...is the HO-scale layout I decided to build. Ever since finding that Johnny Cash rendition of "The Wabash Cannonball" I posted in the random video thread, I've gotten bitten by the bug to revive my model railroading hobby. My dad built me a small HO layout when I was a kid; a 4'x8' sheet of plywood with an oval of track with a figure 8 in the center. When I was 12 I started rebuilding my layout in our basement in PA, and I had a twice-around loop with an elevated trolly track in the center, but both layouts had little in terms of scenery; a few plastic buildings and a street crossing here and there was all. Mostly just bare wood.
I did have a couple Atlas plan books as a kid, however, and always wanted to build something more sophisticated like the big layouts you see among serious modellers; the old men who wear the overalls an engineer hats.
One of the plans I always liked the best was The Granite Gorge and Northern.
According to Atlas, it represents the meeting of 2 main lines in a mountain river valley.
I discovered that Atlas sells complete kits for its layout plans, and that the website linked above sells those kits at a discount. So, after some hemming and hawing, I decided to build this layout. I did consider a few others, notably the Folded Dogbone with Branch, the Grade Crossing Deluxe (found in layouts 13-23 at the above link), the Great Eastern Trunk, and the Transbay Interwoven (found at the layouts 24-30 link above; same series as GG&N).
I ended up picking this layout for a number of reasons:
1. At 5'x9' it fit well in the available space; the Grade Crossing layout was eliminated on this basis. At 13' long, it would have had to fit catty-corner into an 11'x12' room as the hypotenuse of a 5x12x13 triangle... and that would not sit well with my wife. I'm not allowed to take up the entire room with it.
2. It had multiple levels; tracks cross over each other quite a bit. The double track that passes diagonally through the center of the layout is a double bridge.
3. It has grade crossings, which always look cool.
4. It does not have reversing loop track.
Wiring those is not hard with Atlas electrical controllers, but I find a complex layout plan that avoids them to be more elegant. If I expand the layout later, I may add a dedicated section that does this. It also makes it easier to break the track into electrical blocks that suit my preferences rather than those strictly in the plan. The Grade Crossing, Folded Dogbone, and Transbay all have reversing loops.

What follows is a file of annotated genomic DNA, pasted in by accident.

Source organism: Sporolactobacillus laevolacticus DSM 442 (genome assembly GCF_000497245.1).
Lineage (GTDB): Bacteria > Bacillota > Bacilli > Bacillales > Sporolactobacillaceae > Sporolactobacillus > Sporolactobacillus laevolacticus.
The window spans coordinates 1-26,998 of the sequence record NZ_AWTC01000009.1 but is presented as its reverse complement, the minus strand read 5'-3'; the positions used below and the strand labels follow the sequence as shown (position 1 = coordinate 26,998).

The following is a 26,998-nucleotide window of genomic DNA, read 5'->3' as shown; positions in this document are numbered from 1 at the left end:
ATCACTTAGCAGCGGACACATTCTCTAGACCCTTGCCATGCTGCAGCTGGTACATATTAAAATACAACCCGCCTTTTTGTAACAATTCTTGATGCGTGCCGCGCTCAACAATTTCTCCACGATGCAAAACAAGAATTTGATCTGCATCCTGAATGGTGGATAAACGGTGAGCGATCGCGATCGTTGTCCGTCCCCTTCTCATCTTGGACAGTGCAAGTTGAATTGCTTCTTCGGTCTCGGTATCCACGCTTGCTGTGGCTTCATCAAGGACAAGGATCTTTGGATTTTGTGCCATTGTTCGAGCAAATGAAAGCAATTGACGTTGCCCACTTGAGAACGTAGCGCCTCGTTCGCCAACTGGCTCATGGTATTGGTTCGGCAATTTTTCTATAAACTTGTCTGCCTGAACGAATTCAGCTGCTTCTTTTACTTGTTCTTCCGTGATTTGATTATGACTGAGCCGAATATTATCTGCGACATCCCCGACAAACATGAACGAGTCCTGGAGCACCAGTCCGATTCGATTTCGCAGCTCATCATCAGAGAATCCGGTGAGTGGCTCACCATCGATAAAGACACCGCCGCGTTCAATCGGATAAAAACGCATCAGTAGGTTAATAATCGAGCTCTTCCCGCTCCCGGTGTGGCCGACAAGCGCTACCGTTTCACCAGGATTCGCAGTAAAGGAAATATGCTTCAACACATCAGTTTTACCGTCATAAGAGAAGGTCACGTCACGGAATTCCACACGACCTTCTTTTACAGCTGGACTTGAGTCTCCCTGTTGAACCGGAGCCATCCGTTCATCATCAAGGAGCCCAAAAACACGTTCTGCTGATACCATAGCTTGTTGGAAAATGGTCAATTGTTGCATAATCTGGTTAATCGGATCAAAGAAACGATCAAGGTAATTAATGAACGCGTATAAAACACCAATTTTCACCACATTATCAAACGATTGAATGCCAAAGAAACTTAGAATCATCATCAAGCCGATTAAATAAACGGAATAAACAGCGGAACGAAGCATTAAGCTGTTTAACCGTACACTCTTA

5. It avoids the "round and round and round" effect by staying away from what's essentially an oval. The Great Eastern Trunk is plagued by this.
6. It allows the operation of 2 trains at once; either running on 2 mainline tracks, or one loco working the yard while another train runs on the main line. This will be a 2-power-pack layout.
7. It's a mountain layout, and I like mountains. Any of the others could be made with mountains but this one is designed for it.
8. It has enough yard to permit some yard operation, but it isn't an "all yard" layout.
I have plenty of rolling stock left over to use on it, so I ordered the track kit and 2 power packs. I was hoping to use a bunch of old track, but while I have plenty of basic straight and curved sections, I have almost no nonstandard sections, and the switch tracks I have are snap-switches, not #4 turnouts that the layout is designed for, even though they look very similar.
So, this is the reason for my Home Depot thread. This morning, I went to Lowe's and got the lumber! The track won't be here for some time yet, but hopefully by my days off next week. By then I should have the frame together and be ready to start cutting the plywood.
Ready for the first cut:
Cut into the sections needed for the framework and tabletop:
The 2"x4" legs. 4' high.
I plan to take plenty of pictures as I work, so I'll post more construction as it goes. I hope to have trains running by Christmas at the latest and be starting on scenery. Today was gross cuts of the wood; tomorrow will be fine cuts to allow the rises and falls of the trackage.